Friday, October 17, 2008

Google on Android: Gmail and Contacts

On September 23, T-Mobile announced the world's first Android-powered phone, the G1. The phone comes preloaded with Search, Maps, Gmail with Contacts, Calendar, Google Talk, and YouTube. The applications are easy to use, fully synchronized with the web, and work together in new and innovative ways, as explained in our first post in the blog series: 'Google on Android'. Over the next couple of weeks, we will put the spotlight on each one of the Google applications for Android. Today: Gmail and Contacts. -- Marc Vanlerberghe, Product Marketing Director.

As an engineer on mobile, part of my job includes testing multiple phones. Having to add and update contacts whenever I get a new phone is one of my least favorite things to do. Switching phones is such a hassle in no small part because manually adding my friends' contact information takes so much time.

In the early days of developing Gmail and Contacts for Android, the team set a clear goal to make this problem disappear once and for all. We envisioned a world where your various computers and phones would always be in sync without needing discipline, USB cables, Bluetooth, and synchronization software.

It occurred to us that the best way to synchronize these various pieces of information is to let the device do it on its own while you're not looking, so you never have to think about it. Once you've logged into your Google account on an Android-powered phone it automatically synchronizes all your contacts and Gmail information so everything is always available, regardless of where you are and whether you have cell coverage. Since all your contacts and mail are backed up to the network, they will still be available if you get a new phone or just have multiple phones.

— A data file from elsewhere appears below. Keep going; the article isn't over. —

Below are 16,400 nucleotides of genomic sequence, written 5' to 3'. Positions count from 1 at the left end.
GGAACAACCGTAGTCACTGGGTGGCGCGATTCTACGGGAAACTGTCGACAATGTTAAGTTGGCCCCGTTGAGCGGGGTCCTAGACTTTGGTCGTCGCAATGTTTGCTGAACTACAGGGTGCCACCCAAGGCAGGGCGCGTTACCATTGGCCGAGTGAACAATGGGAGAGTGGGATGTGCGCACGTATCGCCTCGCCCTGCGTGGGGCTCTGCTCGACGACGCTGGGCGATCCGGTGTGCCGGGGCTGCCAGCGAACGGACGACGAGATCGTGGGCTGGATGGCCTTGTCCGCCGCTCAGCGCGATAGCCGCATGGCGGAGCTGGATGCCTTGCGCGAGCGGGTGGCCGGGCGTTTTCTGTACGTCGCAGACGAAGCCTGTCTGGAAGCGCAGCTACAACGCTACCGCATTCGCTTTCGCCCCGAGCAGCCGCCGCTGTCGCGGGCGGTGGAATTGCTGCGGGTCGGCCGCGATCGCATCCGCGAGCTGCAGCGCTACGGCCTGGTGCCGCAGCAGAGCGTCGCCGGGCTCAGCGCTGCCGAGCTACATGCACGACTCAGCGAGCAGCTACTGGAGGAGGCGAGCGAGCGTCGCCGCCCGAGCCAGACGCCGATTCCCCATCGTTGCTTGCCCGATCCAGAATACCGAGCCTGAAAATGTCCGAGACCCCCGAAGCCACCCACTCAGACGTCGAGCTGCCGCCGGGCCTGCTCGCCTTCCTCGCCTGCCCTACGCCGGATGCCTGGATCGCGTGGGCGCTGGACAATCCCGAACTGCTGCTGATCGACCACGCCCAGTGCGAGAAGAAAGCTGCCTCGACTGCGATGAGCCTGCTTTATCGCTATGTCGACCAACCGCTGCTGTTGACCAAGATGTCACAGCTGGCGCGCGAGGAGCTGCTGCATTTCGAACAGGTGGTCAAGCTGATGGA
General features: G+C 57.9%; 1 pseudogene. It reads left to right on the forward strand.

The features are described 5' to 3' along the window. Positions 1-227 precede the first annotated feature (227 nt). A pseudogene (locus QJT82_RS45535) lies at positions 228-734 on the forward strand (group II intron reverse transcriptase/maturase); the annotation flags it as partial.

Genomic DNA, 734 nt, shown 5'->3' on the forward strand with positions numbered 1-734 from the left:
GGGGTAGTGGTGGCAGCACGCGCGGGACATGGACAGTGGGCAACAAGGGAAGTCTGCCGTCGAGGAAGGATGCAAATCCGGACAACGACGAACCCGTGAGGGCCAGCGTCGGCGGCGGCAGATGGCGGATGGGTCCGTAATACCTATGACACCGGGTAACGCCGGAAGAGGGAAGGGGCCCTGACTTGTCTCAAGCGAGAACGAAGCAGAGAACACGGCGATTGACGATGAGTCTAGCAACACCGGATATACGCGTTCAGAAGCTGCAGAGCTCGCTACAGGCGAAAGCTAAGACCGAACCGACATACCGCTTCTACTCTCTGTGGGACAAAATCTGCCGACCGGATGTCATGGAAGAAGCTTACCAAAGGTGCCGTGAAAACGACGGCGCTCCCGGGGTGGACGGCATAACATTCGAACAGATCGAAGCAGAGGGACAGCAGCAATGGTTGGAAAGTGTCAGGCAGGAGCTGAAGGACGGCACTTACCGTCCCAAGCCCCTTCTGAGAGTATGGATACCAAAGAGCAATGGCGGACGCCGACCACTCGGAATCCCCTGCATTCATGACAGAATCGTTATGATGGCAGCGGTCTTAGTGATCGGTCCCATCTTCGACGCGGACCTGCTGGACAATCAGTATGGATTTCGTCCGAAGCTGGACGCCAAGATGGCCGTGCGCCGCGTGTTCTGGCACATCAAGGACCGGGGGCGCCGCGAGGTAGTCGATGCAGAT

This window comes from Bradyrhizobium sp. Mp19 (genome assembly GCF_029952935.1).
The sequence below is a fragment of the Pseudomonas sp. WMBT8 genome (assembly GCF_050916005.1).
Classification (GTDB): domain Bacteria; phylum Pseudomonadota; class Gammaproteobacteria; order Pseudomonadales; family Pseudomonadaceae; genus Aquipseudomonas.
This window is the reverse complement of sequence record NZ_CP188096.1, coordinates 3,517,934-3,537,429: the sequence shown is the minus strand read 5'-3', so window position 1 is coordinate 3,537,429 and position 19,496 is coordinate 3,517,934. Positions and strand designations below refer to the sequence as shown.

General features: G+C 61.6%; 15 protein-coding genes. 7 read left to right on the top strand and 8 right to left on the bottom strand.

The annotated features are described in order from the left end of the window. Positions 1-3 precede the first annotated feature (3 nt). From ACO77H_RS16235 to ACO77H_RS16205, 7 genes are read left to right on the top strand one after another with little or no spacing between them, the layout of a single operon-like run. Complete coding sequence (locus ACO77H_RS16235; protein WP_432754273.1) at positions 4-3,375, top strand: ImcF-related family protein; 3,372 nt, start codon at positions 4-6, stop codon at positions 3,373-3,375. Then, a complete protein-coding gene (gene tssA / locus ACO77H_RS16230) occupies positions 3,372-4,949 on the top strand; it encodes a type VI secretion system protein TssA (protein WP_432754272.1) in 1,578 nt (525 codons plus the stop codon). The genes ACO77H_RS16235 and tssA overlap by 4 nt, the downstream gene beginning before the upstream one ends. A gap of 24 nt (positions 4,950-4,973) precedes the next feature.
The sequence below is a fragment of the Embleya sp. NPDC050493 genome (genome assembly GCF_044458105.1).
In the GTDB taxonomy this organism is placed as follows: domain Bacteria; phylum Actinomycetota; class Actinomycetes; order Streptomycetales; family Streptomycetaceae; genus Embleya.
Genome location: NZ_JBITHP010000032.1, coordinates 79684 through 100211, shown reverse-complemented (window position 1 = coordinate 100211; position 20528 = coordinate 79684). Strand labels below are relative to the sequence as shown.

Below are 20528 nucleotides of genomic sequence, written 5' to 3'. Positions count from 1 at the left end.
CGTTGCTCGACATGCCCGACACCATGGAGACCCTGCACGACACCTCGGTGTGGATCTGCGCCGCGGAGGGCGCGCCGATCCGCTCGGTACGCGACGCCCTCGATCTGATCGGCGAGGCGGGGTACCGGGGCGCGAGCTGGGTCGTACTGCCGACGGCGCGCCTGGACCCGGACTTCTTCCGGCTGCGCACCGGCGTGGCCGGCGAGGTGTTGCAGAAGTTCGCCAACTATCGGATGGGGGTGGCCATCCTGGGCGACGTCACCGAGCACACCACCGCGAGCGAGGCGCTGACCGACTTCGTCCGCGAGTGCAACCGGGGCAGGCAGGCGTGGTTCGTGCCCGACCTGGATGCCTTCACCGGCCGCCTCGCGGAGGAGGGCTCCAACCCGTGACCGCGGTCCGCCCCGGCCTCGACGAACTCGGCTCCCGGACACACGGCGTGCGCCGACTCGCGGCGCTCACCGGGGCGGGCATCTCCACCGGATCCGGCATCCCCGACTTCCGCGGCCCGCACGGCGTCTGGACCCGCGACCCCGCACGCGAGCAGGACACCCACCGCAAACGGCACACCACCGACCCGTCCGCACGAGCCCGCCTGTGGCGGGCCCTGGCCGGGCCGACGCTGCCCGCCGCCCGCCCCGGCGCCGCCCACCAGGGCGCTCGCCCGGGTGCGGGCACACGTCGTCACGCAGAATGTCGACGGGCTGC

You will also find that Gmail on Android preserves all the nice functionality that you are used to on your desktop, such as starring, archiving, assigning and reading labels, and the conversation view that makes reading email on Gmail so pleasant. You can also configure which labels you want to synchronize to your phone and how much data you want there. More than ever, you are in control of the data that you want to find on your phone. Gmail even syncs your drafts so you can begin a message on the phone and send it from the web, or vice versa. With push email, Gmail offers real-time, two-way synchronization of your email, notifying you of new e-mails even when you're using another application.

Of course, your contacts list in Gmail also syncs to the phone, and any changes you make on the phone sync to your contacts list on the web.

Because this synchronization works in both directions, you can add a contact on the web and almost immediately use it to call the person from your phone. Once you get used to automatic synchronization, you'll wonder how you could ever live without it. We certainly became addicted to it, and we hope you will too!

To learn more about Gmail on the world's first Android-powered phone, visit the Gmail blog

Posted by: Fred Quintana, Software Engineer, Android Team

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